"U.S. intelligence analysts have long understood that Bush’s Iraq strategy is playing into al-Qaeda’s hands.
Indeed, one could say Bush and bin Laden have enjoyed a symbiotic relationship in which each enhances the other’s power; Bush using 9/11 as justification for consolidating presidential authority in the United States and bin Laden exploiting the Iraq War to rebuild his terrorist bands and burnish his reputation as a defender of Islam.
Yet, even as Bush’s clumsy “war on terror” strengthens the terrorists, the President still cites 9/11 and al-Qaeda as reasons to continue with what is essentially the same “stay the course” strategy in Iraq, albeit now repackaged as the “surge.” Bush also repeats many of his old discredited canards, as he did on April 10 to an American Legion post.
“This is an unusual era in which we live, defined on September the 11th, 2001,” Bush said. “See, that’s a date that reminded us the world had changed significantly from what we thought the world was. We thought that – we thought that oceans and friendly neighbors could protect us from attack.”
However, the truth is that no one who grew up during the Cold War thought the oceans could protect the United States from attack. Soviet ballistic missiles, which could be fired from the other side of the planet, carried the threat of annihilation for major American cities.
But Bush has found this refrain about the oceans and 9/11 to be a pleasing way to justify his view that he must anoint himself as an all-powerful Commander in Chief who can ignore the Constitution to confront the supposedly unprecedented danger from al-Qaeda.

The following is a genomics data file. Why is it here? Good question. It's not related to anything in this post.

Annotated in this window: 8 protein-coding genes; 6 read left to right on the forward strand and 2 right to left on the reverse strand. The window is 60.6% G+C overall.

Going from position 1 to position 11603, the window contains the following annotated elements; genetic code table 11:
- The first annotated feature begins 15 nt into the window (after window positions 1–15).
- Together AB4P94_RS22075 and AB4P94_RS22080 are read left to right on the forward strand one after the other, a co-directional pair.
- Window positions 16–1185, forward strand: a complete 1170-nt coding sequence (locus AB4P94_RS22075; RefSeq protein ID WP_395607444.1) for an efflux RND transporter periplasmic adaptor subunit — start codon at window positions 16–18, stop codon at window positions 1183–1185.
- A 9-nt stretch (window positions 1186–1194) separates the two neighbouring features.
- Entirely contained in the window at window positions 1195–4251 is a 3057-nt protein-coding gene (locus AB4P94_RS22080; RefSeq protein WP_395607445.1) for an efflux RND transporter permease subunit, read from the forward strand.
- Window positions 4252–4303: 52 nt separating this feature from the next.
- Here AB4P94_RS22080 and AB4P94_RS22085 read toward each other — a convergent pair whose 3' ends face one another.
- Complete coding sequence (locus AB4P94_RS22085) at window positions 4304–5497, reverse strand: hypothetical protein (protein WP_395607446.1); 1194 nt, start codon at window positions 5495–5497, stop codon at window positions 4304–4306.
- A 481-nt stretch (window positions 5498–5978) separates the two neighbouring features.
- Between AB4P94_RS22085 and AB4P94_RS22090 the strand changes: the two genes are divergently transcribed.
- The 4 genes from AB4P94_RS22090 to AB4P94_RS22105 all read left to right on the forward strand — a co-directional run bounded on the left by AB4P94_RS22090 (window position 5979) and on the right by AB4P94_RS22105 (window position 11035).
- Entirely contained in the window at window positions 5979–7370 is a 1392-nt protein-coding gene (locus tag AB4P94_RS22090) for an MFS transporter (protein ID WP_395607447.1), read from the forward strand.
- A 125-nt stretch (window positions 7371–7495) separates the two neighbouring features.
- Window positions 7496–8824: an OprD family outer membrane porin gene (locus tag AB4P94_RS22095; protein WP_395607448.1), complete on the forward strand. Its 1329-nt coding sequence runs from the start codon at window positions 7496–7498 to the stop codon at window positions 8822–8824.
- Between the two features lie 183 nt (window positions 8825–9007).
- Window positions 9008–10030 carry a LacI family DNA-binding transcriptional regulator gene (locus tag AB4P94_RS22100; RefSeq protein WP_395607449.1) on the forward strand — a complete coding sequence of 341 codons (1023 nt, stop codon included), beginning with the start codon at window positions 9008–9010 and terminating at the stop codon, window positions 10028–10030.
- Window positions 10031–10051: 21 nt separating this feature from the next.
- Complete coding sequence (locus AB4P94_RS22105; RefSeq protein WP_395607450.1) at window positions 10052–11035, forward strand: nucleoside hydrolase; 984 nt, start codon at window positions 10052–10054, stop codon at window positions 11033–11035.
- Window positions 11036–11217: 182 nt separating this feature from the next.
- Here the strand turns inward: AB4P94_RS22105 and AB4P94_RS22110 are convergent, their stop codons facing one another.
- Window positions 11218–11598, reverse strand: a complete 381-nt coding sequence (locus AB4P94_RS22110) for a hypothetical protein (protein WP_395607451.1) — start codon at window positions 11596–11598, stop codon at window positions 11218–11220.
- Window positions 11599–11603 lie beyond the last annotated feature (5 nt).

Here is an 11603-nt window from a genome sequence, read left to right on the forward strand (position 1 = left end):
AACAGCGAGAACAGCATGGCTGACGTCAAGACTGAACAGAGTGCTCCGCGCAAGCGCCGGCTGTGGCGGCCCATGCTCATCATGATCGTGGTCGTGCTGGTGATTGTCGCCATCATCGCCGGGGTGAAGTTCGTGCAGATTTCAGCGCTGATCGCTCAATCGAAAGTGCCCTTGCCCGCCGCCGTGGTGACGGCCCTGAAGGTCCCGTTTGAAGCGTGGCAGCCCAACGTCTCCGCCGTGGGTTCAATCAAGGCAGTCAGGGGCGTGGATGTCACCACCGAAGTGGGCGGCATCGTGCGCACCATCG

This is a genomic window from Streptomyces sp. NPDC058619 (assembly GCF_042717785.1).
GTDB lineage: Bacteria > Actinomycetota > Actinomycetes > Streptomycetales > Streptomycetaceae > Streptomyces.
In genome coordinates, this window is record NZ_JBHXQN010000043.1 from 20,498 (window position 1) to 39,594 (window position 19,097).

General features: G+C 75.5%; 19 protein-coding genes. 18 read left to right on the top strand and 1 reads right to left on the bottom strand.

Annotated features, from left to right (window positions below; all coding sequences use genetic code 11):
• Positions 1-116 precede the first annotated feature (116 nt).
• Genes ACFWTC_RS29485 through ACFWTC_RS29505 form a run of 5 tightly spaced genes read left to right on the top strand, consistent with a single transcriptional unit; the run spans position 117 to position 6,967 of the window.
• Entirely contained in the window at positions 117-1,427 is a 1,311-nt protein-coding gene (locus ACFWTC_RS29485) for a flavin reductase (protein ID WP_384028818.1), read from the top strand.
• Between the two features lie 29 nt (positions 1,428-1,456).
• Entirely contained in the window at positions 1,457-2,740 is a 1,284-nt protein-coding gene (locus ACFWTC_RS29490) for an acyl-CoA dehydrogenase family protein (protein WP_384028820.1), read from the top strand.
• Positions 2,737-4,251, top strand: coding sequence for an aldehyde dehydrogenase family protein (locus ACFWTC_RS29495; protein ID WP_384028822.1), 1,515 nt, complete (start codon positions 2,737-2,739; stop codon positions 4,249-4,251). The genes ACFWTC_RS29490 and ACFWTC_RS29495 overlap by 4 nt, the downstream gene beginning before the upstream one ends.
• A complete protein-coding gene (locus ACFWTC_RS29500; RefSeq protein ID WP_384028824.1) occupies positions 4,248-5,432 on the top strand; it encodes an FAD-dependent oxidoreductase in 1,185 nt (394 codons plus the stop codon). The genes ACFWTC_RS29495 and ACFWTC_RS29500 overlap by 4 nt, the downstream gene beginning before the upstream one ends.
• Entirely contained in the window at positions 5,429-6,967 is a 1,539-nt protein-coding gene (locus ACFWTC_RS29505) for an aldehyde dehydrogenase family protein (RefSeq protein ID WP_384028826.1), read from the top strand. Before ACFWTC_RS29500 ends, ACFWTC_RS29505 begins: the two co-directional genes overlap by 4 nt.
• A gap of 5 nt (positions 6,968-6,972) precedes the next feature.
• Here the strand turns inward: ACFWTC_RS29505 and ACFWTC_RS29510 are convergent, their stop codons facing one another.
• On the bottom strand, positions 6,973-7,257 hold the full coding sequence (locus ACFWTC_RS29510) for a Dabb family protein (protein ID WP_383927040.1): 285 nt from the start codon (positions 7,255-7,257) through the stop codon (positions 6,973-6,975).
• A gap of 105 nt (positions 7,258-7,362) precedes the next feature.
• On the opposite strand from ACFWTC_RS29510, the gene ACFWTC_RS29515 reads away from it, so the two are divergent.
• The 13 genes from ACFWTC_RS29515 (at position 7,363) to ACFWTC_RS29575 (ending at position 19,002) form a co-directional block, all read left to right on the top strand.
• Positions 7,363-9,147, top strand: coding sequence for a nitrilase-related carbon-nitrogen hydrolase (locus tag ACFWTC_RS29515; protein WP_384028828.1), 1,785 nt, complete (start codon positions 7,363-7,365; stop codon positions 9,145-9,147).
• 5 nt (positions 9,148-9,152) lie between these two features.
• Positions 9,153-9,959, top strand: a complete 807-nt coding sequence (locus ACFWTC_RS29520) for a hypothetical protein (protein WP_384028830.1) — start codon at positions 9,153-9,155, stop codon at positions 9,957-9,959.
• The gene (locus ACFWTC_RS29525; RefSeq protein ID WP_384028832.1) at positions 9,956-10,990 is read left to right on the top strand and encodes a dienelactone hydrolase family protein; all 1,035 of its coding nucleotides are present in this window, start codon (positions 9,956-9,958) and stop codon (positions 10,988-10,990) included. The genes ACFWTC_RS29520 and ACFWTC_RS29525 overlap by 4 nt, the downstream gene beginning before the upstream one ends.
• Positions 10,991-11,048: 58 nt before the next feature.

In his April 10 speech, Bush also repeated his claim that the government’s “most solemn duty … is to protect the American people from harm.” By making that argument, Bush further rationalizes his abrogation of the Constitution. What’s most important, he’s saying, is that Americans can drive to the mall without fear of a terrorist attack.
But the oaths that the President and other federal officers take do not mention protecting Americans from harm. The oaths pledge to uphold and defend the Constitution, which embodies the principles of a democratic Republic.
Bush has turned this reality upside down. In the name of making Americans safer, he has tossed the habeas corpus right to a fair trial and other liberties guaranteed by the Constitution."
"While Vice President Dick Cheney and former Secretary of Defense Donald Rumsfeld installed neoconservative ideologues throughout the national security apparatus, sidelining the senior military, diplomatic corps and intelligence community, and creating parallel operations to avoid assessment by professionals, Rove was handed the rest of the executive branch to arrogate for political purposes.
On the one hand, Rove has sought to forge a permanent Republican majority. On the other hand, that project might not be completed in just two Bush terms. In either case, Rove's strategy has depended on subjecting the federal government to political objectives. He is not trying to achieve any abstract goal, such as reaching the conservative nirvana of limited government. The endless scandals revealed are not a random compendium of corruption and incompetence, though they are that, too. They are evidence of Rove's -- and Bush's -- larger strategy of hollowing out the federal government in the interest of building a political state.
In all his machinations Rove did not calculate that he would ever create an opposing force that might stop him. The Republican Congress had long shielded the administration from oversight and investigation, protecting Rove's handiwork. Now the Democratic Congress has begun to uncover seemingly endless series of abuses. In this respect, the clash of the legislative and executive branches is not over a difference in policy, as in the conflict over the Iraq war. Rather, Congress' effort is even more fundamental: to salvage the executive branch -- its capability of functioning in the public interest in the future -- from Rove's radical experiment to transform it forever."
"The problem with the war in Iraq isn't that we don't have a war czar. The problem is that the war is in Iraq and that George W. Bush is the president."ftr - one of the people who declined the war czar position is our friend Joe Ralston.